With only a few bucks left in her pocket she got an interview for a yet-to-be-launched series. How fast could she type? Was she willing to work 14-hour days for 10 dollars an hour? Yes, of course. She got a call that night; she was hired. Her job: assistant to the executive producers of a new TV show,Inside Edition.
“When I went in on Monday, the empty warehouse [where I interviewed] was filled with desks and newspapers, TV sets, and young people, like me, who had just graduated college,” Porter says. “There was a buzz of excitement in the air, but there was also a ton of pressure on us from King World to make this show fly considering they’d dumped like, eight million dollars in to the promotional budget, which was unheard of back then for a syndicated show. “
The show went live and David Frost anchored, followed soon after by Bill O’Reilly. “All of a sudden we were not just the news, we were the start of a news magazine show,” Porter says. Within the year she was promoted to assistant coordinating producer and by 1989 was promoted to Coordinating Producer.
“We were up against it every day. I mean, every day we’d have a breaking story and I’d have to pull someone off one story to fly them somewhere to shoot another and then call around–we didn’t have Google to do our research–for editing suites and then to find a satellite truck. It was madness,” she says. “If we missed a window for a satellite shot, if we missed the story–that all came down on me so, yeah, no. Not making our window wasn’t gonna happen.”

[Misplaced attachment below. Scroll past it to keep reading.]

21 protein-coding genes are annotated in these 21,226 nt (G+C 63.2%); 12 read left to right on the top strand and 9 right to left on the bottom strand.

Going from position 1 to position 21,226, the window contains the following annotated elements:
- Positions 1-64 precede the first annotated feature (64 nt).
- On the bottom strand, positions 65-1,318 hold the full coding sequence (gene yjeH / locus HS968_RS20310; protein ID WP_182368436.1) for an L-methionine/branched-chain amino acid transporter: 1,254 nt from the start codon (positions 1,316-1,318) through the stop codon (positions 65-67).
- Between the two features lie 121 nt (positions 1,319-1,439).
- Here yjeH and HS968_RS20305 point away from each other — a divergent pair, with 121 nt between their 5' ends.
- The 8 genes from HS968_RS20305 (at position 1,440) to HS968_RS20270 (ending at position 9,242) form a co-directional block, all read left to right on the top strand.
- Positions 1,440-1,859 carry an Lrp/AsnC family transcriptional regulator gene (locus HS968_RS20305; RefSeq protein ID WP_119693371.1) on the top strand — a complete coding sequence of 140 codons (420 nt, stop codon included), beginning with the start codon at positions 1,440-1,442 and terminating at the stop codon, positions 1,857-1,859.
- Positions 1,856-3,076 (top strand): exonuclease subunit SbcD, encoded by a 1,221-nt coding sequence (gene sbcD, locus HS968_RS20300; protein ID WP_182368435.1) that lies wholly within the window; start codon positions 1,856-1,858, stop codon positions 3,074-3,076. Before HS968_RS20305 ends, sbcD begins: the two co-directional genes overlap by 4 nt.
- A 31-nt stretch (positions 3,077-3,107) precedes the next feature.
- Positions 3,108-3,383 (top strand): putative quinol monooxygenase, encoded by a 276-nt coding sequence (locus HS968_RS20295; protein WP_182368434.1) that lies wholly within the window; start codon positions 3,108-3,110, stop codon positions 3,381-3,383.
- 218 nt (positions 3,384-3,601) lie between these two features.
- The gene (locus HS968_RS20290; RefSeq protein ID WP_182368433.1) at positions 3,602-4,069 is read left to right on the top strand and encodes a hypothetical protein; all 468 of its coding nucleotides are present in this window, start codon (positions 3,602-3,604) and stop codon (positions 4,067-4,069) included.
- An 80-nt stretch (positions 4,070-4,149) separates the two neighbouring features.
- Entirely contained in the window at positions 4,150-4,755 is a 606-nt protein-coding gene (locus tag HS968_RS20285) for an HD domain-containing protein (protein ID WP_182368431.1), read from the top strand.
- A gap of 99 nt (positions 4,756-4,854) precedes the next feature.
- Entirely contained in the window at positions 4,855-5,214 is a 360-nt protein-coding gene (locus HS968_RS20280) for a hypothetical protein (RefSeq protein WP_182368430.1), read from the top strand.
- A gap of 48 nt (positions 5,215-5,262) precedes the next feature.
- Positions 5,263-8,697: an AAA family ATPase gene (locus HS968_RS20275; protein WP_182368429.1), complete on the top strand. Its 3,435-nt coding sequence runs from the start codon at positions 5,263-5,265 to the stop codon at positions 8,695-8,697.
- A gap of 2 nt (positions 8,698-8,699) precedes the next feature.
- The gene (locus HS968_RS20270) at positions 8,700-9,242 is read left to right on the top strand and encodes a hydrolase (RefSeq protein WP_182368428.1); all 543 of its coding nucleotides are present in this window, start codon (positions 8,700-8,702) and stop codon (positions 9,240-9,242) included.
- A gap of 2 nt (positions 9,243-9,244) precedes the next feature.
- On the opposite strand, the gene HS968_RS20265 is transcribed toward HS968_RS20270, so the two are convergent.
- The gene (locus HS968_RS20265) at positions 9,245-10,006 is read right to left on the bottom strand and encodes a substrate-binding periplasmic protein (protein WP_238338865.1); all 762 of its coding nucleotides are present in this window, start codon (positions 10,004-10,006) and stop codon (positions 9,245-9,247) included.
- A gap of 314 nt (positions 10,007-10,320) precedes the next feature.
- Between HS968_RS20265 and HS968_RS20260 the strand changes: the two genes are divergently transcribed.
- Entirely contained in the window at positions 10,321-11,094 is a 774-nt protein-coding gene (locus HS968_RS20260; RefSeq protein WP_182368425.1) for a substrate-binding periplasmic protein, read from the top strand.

The intensity of working on Inside Edition inspired Porter to do more than coordinate. After New York she moved to LA where she worked in everything from development to story and field producing for ABC, Columbia Tri-Star, and The Learning Channel, Lifetime. In 2001, Porter moved back to Denver and has been freelancing for HGTV, DIY, Discovery, The Weather Channel, Destination America and The Food Network ever since.
Porter hopes that her adventures in field production are far from over. “I’m so grateful to the local production companies for trusting me with their reputation out in the field,” she says. “I still get super nervous the night before a shoot because it’s not just the company’s reputation I’m worried about, but my own, and in reality TV you never know what’s going to happen.”
Like the time her assignment on DIY’s Building Alaska was to capture the final days of a man’s attempt to complete his dream construction project. “Except, after hours of transporting crew and equipment–one cub plane at a time into remote Alaska wilderness–it was obvious that there was no way his lodge was going to be finished in the four days that we had scheduled to be there and that my mission to deliver an end to this story was going to be tricky,” Porter says.
That night in the mess tent, Porter explained to the talent that she was trying to figure out how to tell his story without making him look like he failed. Honesty, she says, is paramount to building trust. “Unfortunately, he didn’t respond well and shut me down because he thought I was telling him to build faster, but as the evening wore on he heard me.”
The final shoot, Porter says, involved the guide standing on the porch of his unfinished lodge and Porter yelling his lines to him, ‘Nothing’s going to keep me from building my dream lodge in Alaska, not even Alaska!’
“Even though they were my words,” Porter says, “and we had to do it 10 times, he eventually made the words his own because what he was saying was his truth.”
But did you put words in his mouth? “Yes, I put words in his mouth.”
Did you produce a reality moment? “Yes, I produced an end to his story that he was okay with because he knew I was helping him. He knew I wasn’t trying to humiliate him. That’s just not what I do.”
Terri Porter can be contacted at firstname.lastname@example.org.